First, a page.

The ongoing attacks on net neutrality constitute a new round of enclosures of the modern commons. If the original enclosure movements during 16th and 17th centuries in England signified the opening overture of capitalism, then the contemporary attacks on the electronic commons are certainly part of its fully formed fruition. Taking what was once common, accessible to all, and enclosing it, privatizing it—stealing it.
The original enclosures were resisted by peasants and farmers in often bloody and violent riots and insurrections. The “avenger” characters of popular folk songs and stories, like Robin Hood and his Merry Men, were a reflection of the deeply felt sense of resentment and injustice at the loss of the commons on the part of common people. Righteous indignation and vengeance have remained a part of our popular culture though, in many respects, though often lacking the overtly political commentary which marked their origins. All Robin, none of the Hood, as it were.
And yet, in the struggle over net neutrality and freedom of information there has emerged a new sort of folk hero or heroes, rather; ones with all the complexity and mystery of their historical predecessors. While the likes of Julian Assange have received a great deal of popular media attention, the case of Assange demonstrates clearly the dangers of relying on one man, or even a small group of people, for any sort of political emancipation. Assange himself appears to be a man of dubious moral character, for all the otherwise incredible accomplishments of the Wikileaks project.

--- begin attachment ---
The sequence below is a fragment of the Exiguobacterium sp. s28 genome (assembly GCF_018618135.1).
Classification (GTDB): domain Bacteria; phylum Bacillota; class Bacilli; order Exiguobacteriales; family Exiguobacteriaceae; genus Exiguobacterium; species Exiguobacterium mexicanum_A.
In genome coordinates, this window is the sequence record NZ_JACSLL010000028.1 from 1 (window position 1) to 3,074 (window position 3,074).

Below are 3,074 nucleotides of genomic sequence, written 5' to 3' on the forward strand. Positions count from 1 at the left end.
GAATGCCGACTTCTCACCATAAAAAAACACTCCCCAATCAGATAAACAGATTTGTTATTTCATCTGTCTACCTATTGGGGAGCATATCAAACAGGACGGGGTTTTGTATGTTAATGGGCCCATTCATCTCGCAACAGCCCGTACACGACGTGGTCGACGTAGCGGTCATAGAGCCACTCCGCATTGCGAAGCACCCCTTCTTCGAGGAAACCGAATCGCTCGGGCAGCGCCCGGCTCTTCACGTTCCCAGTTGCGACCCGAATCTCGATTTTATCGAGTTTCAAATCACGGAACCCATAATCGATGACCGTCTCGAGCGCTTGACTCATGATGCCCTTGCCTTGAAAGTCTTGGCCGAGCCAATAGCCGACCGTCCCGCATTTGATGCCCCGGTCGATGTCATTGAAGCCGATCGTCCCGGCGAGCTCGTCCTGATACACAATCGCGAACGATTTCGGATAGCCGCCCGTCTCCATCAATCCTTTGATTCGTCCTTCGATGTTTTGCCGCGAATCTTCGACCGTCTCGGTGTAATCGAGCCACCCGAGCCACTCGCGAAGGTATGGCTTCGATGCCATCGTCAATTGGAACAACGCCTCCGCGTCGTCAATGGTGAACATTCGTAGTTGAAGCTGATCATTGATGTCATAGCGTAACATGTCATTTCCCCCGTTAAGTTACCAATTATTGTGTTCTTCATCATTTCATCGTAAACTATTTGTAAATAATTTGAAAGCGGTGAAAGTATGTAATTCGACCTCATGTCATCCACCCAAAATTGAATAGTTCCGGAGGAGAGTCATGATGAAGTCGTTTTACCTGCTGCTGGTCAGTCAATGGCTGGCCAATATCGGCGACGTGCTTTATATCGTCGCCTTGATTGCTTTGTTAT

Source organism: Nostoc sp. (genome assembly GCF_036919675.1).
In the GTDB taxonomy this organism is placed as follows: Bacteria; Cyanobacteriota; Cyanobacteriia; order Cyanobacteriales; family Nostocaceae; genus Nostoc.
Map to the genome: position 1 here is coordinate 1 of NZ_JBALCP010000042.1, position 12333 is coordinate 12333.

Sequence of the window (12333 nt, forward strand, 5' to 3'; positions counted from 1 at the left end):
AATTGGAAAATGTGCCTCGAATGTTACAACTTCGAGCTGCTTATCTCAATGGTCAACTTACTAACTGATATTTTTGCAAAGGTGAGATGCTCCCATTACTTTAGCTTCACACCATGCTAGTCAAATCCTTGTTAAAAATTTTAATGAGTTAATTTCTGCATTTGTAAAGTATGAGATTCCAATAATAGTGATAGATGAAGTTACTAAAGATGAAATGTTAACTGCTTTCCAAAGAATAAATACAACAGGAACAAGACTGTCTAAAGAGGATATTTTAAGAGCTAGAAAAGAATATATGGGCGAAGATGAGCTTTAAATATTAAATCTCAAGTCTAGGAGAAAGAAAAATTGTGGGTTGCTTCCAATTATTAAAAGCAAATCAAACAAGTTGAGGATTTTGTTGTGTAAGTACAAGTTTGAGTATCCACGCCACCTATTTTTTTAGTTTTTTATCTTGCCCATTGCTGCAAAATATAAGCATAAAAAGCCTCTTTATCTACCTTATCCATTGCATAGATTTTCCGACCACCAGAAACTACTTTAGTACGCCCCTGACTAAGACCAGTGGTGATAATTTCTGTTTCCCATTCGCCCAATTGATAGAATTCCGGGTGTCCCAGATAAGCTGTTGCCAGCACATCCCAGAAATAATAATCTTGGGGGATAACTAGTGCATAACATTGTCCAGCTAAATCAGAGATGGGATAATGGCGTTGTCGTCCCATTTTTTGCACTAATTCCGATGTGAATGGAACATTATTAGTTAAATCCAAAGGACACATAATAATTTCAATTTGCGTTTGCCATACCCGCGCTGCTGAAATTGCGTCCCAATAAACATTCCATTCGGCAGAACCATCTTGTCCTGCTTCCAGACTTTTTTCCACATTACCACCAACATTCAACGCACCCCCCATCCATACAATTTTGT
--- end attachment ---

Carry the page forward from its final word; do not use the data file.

No, the new Merry “Men” [sic] are, in fact, no one in particular.
The “organization” calling itself Anonymous, best known for their particularly theatrical brand of “hacktavism” which has targeted everyone from the Church of Scientology to the Government of Iran, is less of a formal association than it is a tactic. Anonymous is a sort of “black bloc”, a spectre. It is more of an idea than an actual entity. There are no formal members, formal chapters or widely agree upon stated policies.
And yet what began as a movement that engaged in little more than elaborate online pranks, who claimed merely that “we are doing it for the lulz”, has since significantly shifted its activities. While certain elements of the Anonymous movement have remain committed, indeed, to little more than these playful pranks (e.g. “YouTube Porn Day”, where participants uploaded thousands of pornography clips on to the popular video-sharing website) others have earnestly embraced the mantle of righteous avengers. From aiding the revolutions in Tunisia and Egypt through website hosting and disseminating information and news, hacking government websites in Zimbabwe and Iran, aiding and facilitating further intelligence leaks through the Wikileaks project, to practically completely disabling the activities of security contractors like HBGary—Anonymous has organized with zeal to protect what it views as one of the last bastions of freedom and an incredible tool for liberation: the internet.